I start with a piece of steel at least 1/16 inch thicker than what I want the finished blade to be. You’ll lose a lot more to scale and cleanup than you’d think, and of course you can always remove stuff but can’t add it back . It’s easier if I have a long bar and can thus avoid using tongs, but having done both, tongs aren’t all that much different in function. However, if I have access to a welder, I’ll tack a handle onto a smaller piece of blade steel rather than use tongs in order to avoid overheating my tongs.[/vc_column_text][/vc_column][/vc_row][vc_row][vc_column width=”1/1″][vc_text_separator title=”STEP ONE” title_align=”separator_align_center” color=”grey” font_size=”24px” style=”border”][vc_single_image image=”445″ alignment=”center” border_color=”grey” img_link_target=”_self” img_size=”full”][vc_column_text]At Ed Caffrey’s suggestion, I often grind the corners off the end that will be the blade in order to mitigate the risk of “fish lips” or cold shuts. I’ve hammered in the corners before, and as long as you’re careful to keep the flats relatively flat at this time, fish lips don’t have to be a problem.[/vc_column_text][vc_text_separator title=”STEP TWO” title_align=”separator_align_center” color=”grey” font_size=”24px” style=”border”][vc_single_image image=”446″ alignment=”center” border_color=”grey” img_link_target=”_self” img_size=”full”][vc_column_text]Next I concentrate on getting my pre-form in the right shape. For a drop point blade I’m going for something like a wharncliffe shape to start. The flat part will end up being the edge, and it’ll curl back up when I hammer in the bevels. When hammering the spine to get this shape, I don’t worry too much about the blade thickening. It will, but as long as you avoid fish lips, you can hammer the flats back to an even thickness once the profile looks right. At this point, I’d guess that 90% of my hammer blows are working the profile, and the rest are correcting thickness. I don’t worry about getting the point too sharp, because if it gets too thin it may burn off in the forge. I can always fix it later on the grinder.[/vc_column_text][vc_text_separator title=”STEP THREE” title_align=”separator_align_center” color=”grey” font_size=”24px” style=”border”][vc_single_image image=”447″ alignment=”center” border_color=”grey” img_link_target=”_self” img_size=”full”][vc_column_text]Once the pre-form profile is right, I draw out the tip until the thickness of the whole blade is uniform. When it is, I then start to forge in the distal taper. When the taper is nice and even from the ricasso to the tip, I refine the profile if necessary before setting my plunges and forging in the bevels.[/vc_column_text][vc_text_separator title=”STEP FOUR” title_align=”separator_align_center” color=”grey” font_size=”24px” style=”border”][vc_single_image image=”444″ alignment=”center” border_color=”grey” img_link_target=”_self” img_size=”full”][vc_column_text]To set the plunges, I take a good heat and set the blade flat on the anvil with the plunge-to-be right on the anvil’s edge. With the hammer, I strike a few well-aimed blows on each side, being careful to keep the plunges as even as possible. This is also a good time to start thinking about keep your edge centered and working toward that goal.[/vc_column_text][vc_text_separator title=”STEP FIVE” title_align=”separator_align_center” color=”grey” font_size=”24px” style=”border”][vc_column_text]Forging the bevels is better shown than described, but I start with the edge and forge it close to my final thickness. I work my way up the flat from there until the bevels are forged in. Ed convinced me not to try to forge too thin, because much will be lost when grinding out scale and hammer divots. I do some final refining of the profile and plunges, and focus especially on making sure the edge is centered and straight.[/vc_column_text][vc_text_separator title=”STEP SIX” title_align=”separator_align_center” color=”grey” font_size=”24px” style=”border”][vc_column_text]The blade is now mostly done, and it’s time to forge out the tang. If I’m using a bar, I cut off the blade from the rest of the bar, leaving material for the ricasso and tang. It’s much easer to set the shoulders with a hydraulic press, but it isn’t too hard to do it on the edge of the anvil. Drawing out the tang is likewise pretty easy with a power hammer. The process is the same without one, but it takes more time and sweat. When the tang is drawn out to length and tapered in both dimensions, I curve the tang by carefully placing the blade on the corner of the anvil, edge down, and strike downward on the tang to bend it. The curve can be refined on the anvil horn.[/vc_column_text][vc_text_separator title=”STEP SEVEN” title_align=”separator_align_center” color=”grey” font_size=”24px” style=”border”][vc_column_text]Finally, with a pair of tongs that allow me to see the whole blade, I pick up my knife and look down it from all four possible directions to make sure it is straight. I heat as necessary and correct with light blows until I am satisfied. I’m now done forging, but will put the blade back in the forge, heat it past critical, and let it slow cool in vermiculite, ashes, or my kiln (depends on where I am and what’s handy) to anneal and relieve stress induced by the forging process. After this, the process is essentially the same as it would be if I were making a stock removal blade.[/vc_column_text][/vc_column][/vc_row]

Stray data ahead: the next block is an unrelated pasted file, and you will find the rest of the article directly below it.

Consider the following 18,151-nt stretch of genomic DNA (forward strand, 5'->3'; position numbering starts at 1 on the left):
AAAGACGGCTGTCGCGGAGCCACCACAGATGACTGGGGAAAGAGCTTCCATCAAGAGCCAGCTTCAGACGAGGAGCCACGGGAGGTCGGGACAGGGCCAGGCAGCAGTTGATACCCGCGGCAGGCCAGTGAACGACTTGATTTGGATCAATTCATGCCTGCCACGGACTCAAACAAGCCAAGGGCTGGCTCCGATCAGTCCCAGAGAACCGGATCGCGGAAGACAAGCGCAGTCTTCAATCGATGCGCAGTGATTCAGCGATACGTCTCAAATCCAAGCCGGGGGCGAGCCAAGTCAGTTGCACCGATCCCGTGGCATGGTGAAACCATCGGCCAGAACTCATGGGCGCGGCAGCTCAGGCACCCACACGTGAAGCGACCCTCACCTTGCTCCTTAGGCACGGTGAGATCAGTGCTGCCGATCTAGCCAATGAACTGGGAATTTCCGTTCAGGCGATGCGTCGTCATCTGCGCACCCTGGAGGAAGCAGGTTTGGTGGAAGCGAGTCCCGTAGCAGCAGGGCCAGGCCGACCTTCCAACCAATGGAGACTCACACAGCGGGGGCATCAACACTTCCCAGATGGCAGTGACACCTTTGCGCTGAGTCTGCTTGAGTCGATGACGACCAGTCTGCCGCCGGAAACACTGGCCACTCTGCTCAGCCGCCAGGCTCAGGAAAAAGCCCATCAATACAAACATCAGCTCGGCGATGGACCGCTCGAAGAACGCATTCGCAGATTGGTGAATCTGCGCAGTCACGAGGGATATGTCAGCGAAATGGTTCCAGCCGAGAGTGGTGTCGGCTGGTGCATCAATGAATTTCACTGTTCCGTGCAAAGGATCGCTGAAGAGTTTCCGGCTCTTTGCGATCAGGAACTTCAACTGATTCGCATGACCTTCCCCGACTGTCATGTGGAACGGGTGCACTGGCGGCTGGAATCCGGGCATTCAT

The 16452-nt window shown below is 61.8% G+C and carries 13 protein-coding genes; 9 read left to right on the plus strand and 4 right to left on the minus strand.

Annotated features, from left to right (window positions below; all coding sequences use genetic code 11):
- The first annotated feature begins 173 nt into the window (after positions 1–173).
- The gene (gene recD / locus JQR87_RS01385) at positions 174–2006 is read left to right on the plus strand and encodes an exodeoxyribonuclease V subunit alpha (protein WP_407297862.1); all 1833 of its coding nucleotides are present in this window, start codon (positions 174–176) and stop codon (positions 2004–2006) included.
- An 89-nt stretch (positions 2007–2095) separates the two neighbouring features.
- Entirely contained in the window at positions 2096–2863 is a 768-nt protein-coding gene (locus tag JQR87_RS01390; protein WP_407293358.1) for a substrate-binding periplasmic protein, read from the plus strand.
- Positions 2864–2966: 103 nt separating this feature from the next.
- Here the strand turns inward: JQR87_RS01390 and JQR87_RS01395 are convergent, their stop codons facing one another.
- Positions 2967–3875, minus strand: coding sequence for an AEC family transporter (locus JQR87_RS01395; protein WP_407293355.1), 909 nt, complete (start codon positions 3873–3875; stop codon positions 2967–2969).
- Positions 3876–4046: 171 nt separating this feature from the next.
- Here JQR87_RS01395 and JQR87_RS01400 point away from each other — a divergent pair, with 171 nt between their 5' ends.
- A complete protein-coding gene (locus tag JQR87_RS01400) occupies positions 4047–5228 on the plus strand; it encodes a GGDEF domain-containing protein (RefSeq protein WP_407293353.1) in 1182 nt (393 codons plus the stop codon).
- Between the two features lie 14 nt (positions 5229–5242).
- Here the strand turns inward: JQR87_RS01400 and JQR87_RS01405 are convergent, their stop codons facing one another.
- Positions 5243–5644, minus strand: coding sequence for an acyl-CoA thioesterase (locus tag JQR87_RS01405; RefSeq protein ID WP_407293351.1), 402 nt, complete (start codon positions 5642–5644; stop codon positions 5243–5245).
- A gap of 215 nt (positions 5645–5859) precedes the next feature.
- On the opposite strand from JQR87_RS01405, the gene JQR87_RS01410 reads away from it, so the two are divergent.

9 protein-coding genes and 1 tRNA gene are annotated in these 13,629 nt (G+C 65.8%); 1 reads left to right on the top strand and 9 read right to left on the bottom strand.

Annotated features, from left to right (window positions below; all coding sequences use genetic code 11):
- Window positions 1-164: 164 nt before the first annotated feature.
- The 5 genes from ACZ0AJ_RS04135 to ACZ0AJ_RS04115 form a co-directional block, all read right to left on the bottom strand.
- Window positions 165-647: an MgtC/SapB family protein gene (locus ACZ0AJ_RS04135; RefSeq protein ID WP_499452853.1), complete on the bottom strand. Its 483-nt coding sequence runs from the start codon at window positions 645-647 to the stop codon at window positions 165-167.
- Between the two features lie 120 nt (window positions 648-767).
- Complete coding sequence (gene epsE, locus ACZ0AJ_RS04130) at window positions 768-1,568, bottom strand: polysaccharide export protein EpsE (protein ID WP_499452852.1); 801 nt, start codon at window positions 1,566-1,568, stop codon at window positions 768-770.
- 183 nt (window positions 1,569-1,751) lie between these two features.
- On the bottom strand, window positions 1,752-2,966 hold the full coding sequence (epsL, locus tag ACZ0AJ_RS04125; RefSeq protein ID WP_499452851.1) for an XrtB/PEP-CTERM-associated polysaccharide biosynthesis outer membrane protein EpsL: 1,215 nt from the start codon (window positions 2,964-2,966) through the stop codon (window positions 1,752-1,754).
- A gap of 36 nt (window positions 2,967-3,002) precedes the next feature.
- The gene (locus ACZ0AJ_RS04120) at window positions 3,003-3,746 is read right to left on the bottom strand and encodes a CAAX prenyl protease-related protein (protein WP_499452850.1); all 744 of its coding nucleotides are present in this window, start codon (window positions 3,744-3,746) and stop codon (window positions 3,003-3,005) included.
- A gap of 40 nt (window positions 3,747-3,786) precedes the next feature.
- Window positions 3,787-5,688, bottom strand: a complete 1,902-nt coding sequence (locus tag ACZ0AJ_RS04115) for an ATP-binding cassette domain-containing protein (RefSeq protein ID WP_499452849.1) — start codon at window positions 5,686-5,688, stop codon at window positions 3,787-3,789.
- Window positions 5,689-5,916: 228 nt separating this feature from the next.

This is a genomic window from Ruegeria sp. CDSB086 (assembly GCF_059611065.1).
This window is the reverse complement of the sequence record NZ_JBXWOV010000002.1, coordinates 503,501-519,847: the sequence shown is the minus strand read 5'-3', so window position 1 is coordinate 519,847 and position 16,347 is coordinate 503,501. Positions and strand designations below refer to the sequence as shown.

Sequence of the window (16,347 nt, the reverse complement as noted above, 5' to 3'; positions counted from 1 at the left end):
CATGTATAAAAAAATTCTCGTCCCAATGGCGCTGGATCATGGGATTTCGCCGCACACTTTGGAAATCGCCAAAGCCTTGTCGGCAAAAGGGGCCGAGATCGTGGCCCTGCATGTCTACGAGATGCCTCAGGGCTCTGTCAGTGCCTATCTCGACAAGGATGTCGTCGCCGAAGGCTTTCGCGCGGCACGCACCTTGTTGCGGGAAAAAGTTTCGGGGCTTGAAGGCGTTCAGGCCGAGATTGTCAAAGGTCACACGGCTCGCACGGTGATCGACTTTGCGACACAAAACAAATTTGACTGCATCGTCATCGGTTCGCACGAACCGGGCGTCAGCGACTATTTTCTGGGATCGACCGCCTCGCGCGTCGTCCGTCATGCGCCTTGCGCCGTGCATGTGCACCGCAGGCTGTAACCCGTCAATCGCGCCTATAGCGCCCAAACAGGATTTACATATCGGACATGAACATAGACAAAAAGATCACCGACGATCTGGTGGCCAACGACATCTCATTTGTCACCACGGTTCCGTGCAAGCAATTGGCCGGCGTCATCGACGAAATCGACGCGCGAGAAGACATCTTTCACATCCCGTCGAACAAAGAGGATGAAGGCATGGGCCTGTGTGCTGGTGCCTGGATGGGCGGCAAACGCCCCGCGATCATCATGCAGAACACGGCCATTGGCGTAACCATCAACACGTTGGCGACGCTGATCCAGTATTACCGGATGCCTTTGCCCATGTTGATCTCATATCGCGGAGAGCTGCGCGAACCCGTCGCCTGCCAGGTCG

By | 2014-12-11T19:42:01+00:00 February 15th, 2014|Knife Making|0 Comments

Leave A Comment